For many students on campus, university can be an isolating place. The McGill Tribune Opinion section asked marginalized students to write about their personal experiences with representation, or a lack thereof, to answer the question, “Where do students find representation, and how do they create spaces for themselves?”
Leina Gabra, Contributor
My search for representation at McGill was disappointing and short-lived, but not at all surprising. This isn’t necessarily McGill’s fault; as a half-Japanese, half-Ethiopian woman from Washington, D.C. who also spent seven years living in Tanzania and the Philippines, there is no community toward which I feel a strong sense of belonging. Racial identity crises are an experience that I’m sure many other mixed-race people are familiar with. It’s lonely to feel as though one cannot ever perfectly fit into an ethnic community; further, while mixed-race representation does exist, it’s harder to find when neither of your halves is white. Speaking from a lifetime of experience, half-white has always seemed to be the more ‘acceptable’ form of mixed-race, making me feel even more rejected from my supposed communities. I have made peace with the uniqueness of my experience; however, not being included in the groups that make up my heritage and the lack of representation for non-white mixed students at McGill––and around the world––can still be isolating and, sometimes, even painful. It is a condition that needs to be included in the discourse about race and representation.
Thyaga Dahanayake, Contributor
Being a student at McGill feels like a mindless blur because there isn’t a single moment in which I feel like a unique individual. I constantly feel the need to conform to my peers’ expectations and my environment. I follow a mundane, monotonous cycle of going to class, listening to lectures, packing my things, and then leaving. I blend into the large sea of first-year students at McGill. Although I’m a person of colour, I haven’t faced drastic moments of isolation. If anything, I feel safe on campus due to the prevalence of groups, spaces, and solidarity movements like #ChangeTheName. If I want to find representation, I look to groups of like-minded people. Joining clubs and organizations like the Tribune or The Plumber’s Station helped me find groups of people with similar interests. For me, joining clubs is more than just a hobby. It’s connecting with people who face similar struggles and who want to work toward similar significant goals. Joining groups makes me feel like I have a platform where I can voice my thoughts and opinions, and, in turn, reach other people who may be struggling.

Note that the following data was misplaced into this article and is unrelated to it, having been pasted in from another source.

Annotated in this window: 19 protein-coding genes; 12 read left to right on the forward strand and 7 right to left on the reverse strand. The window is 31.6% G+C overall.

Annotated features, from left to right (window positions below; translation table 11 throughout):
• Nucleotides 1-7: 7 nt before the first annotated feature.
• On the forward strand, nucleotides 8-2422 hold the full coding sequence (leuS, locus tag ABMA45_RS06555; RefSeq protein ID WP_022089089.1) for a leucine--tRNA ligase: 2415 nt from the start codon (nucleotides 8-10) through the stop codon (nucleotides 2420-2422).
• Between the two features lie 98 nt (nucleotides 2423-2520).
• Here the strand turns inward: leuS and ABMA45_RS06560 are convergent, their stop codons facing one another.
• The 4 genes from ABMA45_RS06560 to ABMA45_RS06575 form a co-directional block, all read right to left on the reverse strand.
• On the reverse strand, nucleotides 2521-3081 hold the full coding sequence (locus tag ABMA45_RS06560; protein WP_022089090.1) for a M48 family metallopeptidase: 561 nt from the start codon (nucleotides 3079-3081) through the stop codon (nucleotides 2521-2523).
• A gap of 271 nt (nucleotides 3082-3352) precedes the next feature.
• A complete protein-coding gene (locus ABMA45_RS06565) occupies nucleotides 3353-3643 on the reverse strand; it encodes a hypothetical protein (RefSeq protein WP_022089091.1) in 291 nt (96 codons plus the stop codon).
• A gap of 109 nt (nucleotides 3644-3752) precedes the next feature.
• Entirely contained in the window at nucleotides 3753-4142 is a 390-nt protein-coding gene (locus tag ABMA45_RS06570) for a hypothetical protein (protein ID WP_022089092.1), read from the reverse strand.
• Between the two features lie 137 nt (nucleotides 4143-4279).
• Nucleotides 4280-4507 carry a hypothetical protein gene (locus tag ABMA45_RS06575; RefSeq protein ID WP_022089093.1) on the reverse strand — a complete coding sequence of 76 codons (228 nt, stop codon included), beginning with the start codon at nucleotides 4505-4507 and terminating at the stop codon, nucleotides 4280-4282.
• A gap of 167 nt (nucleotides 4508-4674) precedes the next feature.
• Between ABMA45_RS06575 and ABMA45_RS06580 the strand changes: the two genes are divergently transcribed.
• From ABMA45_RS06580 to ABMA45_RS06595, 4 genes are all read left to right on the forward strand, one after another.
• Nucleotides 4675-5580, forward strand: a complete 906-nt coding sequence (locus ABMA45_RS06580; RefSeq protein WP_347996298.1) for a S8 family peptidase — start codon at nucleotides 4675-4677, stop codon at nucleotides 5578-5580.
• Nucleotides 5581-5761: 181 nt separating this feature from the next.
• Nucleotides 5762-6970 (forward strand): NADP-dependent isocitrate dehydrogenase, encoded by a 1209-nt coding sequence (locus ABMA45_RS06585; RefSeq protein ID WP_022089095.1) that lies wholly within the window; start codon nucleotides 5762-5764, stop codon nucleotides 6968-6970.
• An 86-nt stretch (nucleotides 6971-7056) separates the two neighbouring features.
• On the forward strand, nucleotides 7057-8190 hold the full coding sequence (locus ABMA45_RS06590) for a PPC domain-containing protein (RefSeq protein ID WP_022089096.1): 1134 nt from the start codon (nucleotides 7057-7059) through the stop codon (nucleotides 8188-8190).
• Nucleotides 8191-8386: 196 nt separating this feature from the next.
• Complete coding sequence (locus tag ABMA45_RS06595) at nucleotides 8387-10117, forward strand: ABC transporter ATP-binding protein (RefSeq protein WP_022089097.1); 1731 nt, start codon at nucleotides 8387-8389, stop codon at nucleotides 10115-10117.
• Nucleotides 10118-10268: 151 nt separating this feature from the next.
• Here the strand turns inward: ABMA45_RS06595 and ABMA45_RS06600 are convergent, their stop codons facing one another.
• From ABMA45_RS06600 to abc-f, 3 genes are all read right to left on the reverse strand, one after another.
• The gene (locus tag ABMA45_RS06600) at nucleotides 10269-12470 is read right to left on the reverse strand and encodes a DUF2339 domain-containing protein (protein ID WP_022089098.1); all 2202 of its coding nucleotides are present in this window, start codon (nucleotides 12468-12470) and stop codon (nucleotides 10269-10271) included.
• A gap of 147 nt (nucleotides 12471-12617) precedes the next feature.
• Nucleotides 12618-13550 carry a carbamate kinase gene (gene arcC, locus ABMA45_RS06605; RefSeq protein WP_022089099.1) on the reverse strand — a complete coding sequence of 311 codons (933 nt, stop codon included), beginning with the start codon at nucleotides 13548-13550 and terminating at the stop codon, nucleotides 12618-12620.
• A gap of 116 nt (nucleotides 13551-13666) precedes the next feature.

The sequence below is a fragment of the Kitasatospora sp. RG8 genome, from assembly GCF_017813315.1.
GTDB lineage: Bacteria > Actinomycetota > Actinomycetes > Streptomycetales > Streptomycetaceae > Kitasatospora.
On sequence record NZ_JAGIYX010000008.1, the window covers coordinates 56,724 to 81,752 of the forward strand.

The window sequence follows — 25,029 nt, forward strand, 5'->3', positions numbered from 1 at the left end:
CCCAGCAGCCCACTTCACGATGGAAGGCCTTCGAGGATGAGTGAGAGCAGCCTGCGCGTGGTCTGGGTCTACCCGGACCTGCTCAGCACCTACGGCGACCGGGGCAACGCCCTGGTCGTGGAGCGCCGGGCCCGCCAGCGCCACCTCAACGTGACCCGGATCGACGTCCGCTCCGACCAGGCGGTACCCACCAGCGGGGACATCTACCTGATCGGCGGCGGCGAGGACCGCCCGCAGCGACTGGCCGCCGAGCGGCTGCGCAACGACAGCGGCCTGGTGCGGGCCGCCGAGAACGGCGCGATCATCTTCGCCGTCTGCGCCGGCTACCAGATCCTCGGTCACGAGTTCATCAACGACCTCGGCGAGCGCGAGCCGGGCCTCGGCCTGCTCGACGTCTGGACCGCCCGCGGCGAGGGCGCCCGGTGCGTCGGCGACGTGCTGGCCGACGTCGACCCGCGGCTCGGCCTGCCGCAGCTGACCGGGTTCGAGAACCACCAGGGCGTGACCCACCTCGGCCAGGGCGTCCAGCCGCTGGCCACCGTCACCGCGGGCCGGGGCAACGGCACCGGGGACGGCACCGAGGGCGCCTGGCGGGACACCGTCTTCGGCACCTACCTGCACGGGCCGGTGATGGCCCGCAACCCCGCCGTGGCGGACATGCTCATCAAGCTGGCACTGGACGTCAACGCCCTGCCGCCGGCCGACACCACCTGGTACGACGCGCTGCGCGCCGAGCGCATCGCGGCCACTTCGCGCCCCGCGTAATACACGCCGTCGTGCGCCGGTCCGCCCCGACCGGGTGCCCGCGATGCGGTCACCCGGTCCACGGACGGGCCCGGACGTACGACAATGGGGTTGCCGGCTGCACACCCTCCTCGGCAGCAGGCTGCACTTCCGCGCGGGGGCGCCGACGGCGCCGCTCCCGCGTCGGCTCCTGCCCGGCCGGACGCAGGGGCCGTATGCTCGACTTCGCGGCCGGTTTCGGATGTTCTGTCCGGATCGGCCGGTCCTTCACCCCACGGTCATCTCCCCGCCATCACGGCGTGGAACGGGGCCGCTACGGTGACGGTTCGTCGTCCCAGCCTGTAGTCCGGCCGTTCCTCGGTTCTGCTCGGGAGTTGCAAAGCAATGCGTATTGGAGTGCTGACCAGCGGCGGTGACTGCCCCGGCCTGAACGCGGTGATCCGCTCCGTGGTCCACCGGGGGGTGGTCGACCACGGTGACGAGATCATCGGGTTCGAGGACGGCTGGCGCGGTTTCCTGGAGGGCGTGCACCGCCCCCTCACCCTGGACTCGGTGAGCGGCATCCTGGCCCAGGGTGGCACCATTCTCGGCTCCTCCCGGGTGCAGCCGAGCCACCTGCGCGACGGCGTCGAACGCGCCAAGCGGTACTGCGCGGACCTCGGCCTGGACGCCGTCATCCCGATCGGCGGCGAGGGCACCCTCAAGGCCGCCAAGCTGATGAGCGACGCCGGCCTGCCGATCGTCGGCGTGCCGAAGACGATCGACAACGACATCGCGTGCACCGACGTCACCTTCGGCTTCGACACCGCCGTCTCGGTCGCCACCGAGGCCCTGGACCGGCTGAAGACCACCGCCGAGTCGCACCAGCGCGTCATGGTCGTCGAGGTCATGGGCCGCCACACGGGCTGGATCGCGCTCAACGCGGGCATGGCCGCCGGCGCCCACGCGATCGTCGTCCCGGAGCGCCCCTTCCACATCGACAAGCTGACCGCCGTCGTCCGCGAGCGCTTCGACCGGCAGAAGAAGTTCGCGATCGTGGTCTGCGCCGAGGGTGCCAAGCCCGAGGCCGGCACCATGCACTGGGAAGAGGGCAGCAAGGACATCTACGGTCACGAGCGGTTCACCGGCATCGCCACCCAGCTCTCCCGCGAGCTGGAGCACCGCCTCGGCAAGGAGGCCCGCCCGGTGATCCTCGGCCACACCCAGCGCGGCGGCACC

Abeer Almahdi, Opinion Editor
As an Afro-Arab woman, I’ve struggled to find a place on campus where I feel fully represented. Two of the hardest parts of my identity to reconcile is my parents’ conflicting religious identities. My mother is a Catholic and my father a Muslim, while I am essentially neither. However, I engage with both cultures. I celebrate Christmas, Easter, Ramadan, both Eids, and even some local folk holidays like Saint Barbara’s Feast, and other festivals. Still, I’ve struggled to find a place in which I can practice the atypical blend of Christian Islam in which I was raised. Growing up in the Middle East with two religions meant that I was on both sides of local conflict. I face Islamophobia, but I also face discrimination from my own communities for being mixed. So, instead of looking to spaces like religious associations, I have decided to look outward and explore other ways of expressing my religious identity. I’ve written and performed poetry; I’ve painted; and, now, I’ve written an article about it. I may never find a place to be holistically me, but I’ve chosen to create my own representation.